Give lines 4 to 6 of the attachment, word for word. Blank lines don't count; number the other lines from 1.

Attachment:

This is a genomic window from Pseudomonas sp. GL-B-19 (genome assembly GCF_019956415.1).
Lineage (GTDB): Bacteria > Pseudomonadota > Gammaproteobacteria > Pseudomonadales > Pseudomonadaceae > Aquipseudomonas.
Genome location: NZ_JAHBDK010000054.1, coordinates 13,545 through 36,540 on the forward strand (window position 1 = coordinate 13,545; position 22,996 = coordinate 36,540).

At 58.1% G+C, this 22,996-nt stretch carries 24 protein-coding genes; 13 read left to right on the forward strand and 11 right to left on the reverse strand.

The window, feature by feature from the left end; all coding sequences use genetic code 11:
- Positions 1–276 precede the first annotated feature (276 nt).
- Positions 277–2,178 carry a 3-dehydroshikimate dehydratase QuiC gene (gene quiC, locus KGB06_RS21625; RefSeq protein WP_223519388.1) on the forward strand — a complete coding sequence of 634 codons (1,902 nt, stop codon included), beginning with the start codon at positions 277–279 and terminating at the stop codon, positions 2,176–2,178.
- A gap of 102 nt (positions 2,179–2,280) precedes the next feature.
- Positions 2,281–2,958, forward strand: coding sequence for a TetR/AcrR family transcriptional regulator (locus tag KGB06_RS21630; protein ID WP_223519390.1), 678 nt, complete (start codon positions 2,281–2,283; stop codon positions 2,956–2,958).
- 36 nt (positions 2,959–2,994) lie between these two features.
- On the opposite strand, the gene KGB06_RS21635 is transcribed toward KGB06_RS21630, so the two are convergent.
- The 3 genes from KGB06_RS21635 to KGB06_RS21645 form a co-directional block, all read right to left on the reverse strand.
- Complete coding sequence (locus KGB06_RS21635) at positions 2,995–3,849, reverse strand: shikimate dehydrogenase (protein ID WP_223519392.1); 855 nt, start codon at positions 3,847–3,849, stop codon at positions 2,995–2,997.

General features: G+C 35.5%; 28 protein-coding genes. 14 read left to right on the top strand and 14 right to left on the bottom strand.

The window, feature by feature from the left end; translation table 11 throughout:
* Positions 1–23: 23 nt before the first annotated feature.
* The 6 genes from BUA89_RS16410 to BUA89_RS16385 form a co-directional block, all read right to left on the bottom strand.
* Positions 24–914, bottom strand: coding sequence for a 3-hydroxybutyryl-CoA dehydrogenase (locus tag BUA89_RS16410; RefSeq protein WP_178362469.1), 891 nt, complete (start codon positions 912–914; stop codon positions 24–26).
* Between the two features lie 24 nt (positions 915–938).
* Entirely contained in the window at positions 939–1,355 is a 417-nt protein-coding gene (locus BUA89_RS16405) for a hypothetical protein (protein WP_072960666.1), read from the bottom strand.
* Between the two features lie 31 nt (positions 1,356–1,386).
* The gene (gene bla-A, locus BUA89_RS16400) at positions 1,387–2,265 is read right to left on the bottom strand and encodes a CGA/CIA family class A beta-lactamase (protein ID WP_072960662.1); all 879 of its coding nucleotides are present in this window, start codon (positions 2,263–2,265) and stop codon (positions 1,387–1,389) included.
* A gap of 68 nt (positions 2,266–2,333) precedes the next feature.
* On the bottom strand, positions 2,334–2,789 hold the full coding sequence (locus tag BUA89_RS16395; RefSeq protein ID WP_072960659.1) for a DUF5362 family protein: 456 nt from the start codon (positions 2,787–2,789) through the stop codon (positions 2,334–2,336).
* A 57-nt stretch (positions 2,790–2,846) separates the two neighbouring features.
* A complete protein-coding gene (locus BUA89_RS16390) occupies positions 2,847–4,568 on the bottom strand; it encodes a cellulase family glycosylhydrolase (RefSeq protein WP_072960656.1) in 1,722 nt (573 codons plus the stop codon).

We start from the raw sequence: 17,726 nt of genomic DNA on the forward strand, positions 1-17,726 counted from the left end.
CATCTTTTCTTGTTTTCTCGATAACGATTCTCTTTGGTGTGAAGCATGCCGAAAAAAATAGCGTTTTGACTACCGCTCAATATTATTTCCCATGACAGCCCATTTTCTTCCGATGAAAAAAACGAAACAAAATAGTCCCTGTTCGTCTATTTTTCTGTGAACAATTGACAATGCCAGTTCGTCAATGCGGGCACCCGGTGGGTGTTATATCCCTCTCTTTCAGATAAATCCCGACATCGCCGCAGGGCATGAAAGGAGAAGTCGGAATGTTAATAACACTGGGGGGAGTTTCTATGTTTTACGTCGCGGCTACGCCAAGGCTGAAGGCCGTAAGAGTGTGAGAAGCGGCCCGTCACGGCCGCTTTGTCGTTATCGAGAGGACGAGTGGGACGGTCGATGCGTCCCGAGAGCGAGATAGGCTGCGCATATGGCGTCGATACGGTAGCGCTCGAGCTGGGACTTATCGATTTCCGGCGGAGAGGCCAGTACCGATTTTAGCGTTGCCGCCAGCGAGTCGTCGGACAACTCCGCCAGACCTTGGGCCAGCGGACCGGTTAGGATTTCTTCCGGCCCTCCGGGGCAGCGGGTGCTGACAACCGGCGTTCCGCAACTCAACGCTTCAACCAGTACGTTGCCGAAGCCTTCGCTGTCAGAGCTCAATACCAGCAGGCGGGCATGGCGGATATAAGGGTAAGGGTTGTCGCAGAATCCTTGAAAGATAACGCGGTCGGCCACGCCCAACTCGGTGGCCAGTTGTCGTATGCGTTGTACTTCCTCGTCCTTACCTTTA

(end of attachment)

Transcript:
At 58.1% G+C, this 22,996-nt stretch carries 24 protein-coding genes; 13 read left to right on the forward strand and 11 right to left on the reverse strand.

The window, feature by feature from the left end; all coding sequences use genetic code 11:
- Positions 1–276 precede the first annotated feature (276 nt).